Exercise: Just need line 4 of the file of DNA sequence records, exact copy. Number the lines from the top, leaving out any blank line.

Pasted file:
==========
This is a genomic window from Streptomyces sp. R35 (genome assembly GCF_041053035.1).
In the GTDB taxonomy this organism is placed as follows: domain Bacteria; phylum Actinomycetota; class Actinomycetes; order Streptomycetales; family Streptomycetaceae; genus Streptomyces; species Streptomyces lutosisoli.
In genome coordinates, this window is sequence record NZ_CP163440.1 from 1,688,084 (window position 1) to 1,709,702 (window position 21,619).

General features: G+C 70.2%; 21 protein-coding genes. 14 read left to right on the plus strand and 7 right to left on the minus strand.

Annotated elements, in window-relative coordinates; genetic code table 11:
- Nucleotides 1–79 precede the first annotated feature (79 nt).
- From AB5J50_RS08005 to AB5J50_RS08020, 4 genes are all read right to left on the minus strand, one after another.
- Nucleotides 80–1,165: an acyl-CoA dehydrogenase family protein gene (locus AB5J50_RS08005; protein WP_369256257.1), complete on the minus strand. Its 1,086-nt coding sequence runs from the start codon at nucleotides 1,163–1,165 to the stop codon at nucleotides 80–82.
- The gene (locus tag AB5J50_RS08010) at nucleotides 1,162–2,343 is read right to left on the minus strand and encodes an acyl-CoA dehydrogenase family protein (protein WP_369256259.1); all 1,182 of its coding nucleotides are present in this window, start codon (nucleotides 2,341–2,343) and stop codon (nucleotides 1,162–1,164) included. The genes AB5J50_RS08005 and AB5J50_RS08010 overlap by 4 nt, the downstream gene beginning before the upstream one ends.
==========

General features: G+C 70.2%; 21 protein-coding genes. 14 read left to right on the plus strand and 7 right to left on the minus strand.